Vermont Supreme Court Rules Burnt Marijuana Smell Not Probably Cause to Search Vehicle

In a ruling that sets immediate precedent across Vermont, the state’s supreme court has decided that the smell of burnt marijuana is not enough to justify law enforcement obtaining a warrant to search a vehicle.

The court ruled that the odor of burnt marijuana emanating from a vehicle is not strong enough evidence or sufficient probable cause to conduct legally search said vehicle. The ruling comes roughly six months after the possession and personal cultivation became legal in the state.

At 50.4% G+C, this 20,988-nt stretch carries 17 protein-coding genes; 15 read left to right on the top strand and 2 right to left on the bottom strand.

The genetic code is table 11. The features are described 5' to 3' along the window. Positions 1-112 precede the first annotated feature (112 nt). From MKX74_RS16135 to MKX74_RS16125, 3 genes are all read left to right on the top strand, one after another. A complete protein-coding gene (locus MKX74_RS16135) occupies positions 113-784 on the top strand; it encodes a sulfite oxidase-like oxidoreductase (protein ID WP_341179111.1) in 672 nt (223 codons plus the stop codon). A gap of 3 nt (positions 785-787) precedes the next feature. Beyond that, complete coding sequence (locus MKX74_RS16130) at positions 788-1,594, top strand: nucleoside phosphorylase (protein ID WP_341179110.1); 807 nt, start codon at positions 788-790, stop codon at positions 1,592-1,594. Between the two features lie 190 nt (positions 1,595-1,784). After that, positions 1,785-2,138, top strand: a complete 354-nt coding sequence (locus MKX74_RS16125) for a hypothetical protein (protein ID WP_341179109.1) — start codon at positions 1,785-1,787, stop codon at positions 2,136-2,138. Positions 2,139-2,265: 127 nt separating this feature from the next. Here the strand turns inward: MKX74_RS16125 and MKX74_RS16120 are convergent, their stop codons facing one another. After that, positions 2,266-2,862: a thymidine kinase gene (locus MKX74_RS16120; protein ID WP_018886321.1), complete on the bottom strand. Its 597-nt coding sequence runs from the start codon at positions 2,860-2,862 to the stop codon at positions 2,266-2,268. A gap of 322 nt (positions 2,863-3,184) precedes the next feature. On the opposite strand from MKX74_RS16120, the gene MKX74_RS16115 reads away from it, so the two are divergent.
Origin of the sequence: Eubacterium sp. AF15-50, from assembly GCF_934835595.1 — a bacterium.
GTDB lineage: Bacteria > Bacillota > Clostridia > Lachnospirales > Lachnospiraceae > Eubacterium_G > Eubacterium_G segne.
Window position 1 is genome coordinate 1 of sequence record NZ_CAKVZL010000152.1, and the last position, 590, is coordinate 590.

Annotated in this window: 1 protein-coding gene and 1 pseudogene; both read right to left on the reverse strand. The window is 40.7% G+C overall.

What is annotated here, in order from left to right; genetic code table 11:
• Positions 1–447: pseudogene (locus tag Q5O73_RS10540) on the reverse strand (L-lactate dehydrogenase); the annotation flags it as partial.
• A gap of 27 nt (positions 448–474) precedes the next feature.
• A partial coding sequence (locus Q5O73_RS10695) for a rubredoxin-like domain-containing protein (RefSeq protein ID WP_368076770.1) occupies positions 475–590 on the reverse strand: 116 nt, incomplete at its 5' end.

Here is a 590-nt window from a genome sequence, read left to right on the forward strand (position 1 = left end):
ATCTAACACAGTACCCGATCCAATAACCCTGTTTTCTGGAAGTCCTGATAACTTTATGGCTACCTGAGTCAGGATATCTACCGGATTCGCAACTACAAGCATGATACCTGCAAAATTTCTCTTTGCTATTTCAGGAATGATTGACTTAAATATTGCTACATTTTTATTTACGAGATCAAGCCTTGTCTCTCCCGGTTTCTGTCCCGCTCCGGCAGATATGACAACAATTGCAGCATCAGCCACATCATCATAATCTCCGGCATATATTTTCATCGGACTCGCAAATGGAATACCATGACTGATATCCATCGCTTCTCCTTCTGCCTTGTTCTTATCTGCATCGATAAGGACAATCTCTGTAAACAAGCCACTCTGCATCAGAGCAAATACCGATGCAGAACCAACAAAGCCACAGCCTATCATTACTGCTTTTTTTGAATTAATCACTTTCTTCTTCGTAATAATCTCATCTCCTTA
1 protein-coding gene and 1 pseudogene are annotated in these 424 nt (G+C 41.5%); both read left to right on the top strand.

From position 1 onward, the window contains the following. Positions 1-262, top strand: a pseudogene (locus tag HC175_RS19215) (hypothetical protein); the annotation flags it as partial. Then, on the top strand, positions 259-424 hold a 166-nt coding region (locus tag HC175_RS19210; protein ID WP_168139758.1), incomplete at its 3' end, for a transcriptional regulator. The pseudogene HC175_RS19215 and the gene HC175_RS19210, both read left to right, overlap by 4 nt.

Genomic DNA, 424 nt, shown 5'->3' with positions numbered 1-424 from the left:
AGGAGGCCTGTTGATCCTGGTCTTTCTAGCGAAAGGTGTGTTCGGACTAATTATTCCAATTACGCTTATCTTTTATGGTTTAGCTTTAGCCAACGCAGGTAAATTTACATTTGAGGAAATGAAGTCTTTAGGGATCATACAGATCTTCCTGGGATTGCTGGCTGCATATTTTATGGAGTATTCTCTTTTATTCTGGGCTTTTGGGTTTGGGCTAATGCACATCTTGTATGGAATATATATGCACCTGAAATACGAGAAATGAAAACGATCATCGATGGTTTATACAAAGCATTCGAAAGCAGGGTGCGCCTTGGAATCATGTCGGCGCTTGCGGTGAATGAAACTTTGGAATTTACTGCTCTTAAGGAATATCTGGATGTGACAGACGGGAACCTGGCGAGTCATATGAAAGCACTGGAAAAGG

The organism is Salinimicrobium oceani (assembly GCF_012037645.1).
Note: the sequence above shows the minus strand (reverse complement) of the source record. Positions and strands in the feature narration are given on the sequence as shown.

“The seizure, aimed at immobilizing the plaintiff’s vehicle while the officer sought a search warrant, was essentially based solely on the trooper’s initial detection of the faint odor of burnt marijuana, which did not, in and of itself, create fair probability that marijuana would be found in the vehicle”, states the ruling.

The case, Zullo v. Vermont, effectively overturned a lower court decision.

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